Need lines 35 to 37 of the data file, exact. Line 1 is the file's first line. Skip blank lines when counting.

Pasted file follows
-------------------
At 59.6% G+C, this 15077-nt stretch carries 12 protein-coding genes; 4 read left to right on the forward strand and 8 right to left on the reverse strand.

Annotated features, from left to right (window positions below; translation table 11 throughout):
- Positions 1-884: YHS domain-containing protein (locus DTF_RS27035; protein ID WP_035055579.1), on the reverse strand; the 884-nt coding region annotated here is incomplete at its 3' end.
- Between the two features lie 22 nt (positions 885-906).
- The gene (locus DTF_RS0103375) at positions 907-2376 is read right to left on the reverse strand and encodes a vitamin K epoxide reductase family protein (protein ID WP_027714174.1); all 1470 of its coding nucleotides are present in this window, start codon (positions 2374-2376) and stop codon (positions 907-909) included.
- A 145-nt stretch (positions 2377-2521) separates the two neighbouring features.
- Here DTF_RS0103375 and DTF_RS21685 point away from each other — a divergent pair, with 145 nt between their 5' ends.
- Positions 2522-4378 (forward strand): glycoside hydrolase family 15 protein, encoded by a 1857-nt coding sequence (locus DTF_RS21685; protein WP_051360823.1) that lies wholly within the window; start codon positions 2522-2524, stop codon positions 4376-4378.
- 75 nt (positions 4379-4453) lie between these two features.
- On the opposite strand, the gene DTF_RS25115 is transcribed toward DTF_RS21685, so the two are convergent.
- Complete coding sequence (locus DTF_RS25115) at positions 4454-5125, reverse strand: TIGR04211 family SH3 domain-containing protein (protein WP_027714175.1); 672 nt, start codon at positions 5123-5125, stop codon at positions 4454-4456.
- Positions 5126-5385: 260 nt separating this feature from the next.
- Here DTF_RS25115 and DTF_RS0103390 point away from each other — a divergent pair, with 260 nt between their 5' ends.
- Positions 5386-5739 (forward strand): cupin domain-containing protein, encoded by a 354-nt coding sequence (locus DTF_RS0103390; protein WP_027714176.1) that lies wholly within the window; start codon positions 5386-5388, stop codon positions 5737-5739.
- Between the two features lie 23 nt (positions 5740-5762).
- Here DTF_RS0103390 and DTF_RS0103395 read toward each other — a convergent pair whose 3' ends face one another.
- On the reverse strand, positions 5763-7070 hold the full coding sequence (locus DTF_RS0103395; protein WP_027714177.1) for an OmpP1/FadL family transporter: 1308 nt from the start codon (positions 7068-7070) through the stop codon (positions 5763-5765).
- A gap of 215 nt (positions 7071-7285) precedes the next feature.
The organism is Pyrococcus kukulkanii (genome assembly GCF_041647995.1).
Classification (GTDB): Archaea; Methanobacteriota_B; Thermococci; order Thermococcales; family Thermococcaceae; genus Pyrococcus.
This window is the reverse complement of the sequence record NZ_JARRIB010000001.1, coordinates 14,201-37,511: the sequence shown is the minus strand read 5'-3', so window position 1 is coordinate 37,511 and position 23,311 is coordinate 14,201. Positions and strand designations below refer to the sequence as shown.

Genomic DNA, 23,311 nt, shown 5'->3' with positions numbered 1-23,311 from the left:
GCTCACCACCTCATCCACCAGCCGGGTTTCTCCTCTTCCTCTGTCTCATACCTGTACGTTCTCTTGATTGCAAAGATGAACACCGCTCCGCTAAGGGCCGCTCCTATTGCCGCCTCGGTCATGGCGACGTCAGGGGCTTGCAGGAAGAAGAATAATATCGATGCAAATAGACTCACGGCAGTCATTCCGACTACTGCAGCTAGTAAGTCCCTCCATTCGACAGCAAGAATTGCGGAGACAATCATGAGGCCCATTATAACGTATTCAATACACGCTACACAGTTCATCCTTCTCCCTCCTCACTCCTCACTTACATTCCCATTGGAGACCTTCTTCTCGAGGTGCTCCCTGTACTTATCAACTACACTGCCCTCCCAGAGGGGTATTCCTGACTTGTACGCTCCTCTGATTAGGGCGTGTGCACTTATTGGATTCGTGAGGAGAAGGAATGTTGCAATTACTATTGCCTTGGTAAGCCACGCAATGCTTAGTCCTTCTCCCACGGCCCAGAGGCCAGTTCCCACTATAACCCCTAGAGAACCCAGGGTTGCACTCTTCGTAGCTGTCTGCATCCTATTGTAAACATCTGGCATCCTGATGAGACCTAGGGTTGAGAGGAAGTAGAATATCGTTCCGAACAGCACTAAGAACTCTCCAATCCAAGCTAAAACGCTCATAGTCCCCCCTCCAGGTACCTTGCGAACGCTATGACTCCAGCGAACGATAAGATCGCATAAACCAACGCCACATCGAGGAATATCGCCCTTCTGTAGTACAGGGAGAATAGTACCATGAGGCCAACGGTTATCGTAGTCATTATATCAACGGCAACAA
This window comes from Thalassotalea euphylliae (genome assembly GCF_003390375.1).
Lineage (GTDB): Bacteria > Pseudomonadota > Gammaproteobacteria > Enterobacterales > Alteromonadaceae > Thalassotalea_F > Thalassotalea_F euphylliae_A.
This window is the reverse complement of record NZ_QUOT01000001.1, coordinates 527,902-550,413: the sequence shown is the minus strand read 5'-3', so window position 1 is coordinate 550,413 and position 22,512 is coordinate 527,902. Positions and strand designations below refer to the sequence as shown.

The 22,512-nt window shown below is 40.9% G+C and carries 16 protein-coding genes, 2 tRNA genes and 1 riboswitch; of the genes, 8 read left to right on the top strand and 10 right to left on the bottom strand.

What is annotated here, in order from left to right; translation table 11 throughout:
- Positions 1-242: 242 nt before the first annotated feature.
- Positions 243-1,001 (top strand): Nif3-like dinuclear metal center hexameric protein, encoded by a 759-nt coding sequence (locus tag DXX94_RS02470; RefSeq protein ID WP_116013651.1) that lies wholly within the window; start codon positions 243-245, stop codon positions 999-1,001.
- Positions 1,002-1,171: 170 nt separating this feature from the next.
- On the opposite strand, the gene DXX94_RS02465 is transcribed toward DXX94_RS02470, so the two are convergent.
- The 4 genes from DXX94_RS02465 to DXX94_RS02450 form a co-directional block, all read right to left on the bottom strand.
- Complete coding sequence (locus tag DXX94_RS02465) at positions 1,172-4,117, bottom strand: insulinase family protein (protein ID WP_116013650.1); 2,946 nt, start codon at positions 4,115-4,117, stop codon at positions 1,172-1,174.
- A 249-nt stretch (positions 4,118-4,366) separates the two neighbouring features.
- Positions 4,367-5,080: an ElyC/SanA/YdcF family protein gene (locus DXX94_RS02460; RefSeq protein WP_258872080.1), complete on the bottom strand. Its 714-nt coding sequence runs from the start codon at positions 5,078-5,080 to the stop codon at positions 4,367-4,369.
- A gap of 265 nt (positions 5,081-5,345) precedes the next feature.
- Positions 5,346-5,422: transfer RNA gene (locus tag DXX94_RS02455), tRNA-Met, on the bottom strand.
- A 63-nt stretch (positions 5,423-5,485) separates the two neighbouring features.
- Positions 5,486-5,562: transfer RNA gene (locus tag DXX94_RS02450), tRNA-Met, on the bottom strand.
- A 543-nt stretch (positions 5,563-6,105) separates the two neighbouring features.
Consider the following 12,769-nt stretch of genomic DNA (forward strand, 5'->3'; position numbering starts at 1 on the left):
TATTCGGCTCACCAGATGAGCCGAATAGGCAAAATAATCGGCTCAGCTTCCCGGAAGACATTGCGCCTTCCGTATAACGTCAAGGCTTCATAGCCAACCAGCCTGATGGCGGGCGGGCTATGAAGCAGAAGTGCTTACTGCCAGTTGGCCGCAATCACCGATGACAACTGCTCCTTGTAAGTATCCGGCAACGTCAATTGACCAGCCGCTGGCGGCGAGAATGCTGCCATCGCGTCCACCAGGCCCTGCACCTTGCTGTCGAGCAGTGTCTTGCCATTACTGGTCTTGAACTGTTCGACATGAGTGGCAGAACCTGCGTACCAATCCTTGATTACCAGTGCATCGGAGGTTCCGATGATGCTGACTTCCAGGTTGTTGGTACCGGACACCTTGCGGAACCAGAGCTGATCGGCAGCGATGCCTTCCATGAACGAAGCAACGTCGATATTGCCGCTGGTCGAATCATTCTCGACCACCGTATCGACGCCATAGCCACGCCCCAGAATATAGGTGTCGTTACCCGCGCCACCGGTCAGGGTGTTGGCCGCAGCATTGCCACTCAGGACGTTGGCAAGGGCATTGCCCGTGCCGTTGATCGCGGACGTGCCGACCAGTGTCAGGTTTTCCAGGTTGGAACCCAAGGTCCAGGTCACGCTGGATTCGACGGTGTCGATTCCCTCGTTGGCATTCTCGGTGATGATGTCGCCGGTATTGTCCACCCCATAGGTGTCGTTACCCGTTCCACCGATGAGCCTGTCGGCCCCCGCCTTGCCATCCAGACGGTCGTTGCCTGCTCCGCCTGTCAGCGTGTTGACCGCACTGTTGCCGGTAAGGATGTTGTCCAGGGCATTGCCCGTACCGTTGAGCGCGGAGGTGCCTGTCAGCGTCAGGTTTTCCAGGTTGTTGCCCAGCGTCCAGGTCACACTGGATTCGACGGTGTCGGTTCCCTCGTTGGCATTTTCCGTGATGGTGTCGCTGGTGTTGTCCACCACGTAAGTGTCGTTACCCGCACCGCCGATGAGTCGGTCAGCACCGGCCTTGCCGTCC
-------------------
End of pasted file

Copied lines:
- A 249-nt stretch (positions 4,118-4,366) separates the two neighbouring features.
- Positions 4,367-5,080: an ElyC/SanA/YdcF family protein gene (locus DXX94_RS02460; RefSeq protein WP_258872080.1), complete on the bottom strand. Its 714-nt coding sequence runs from the start codon at positions 5,078-5,080 to the stop codon at positions 4,367-4,369.
- A gap of 265 nt (positions 5,081-5,345) precedes the next feature.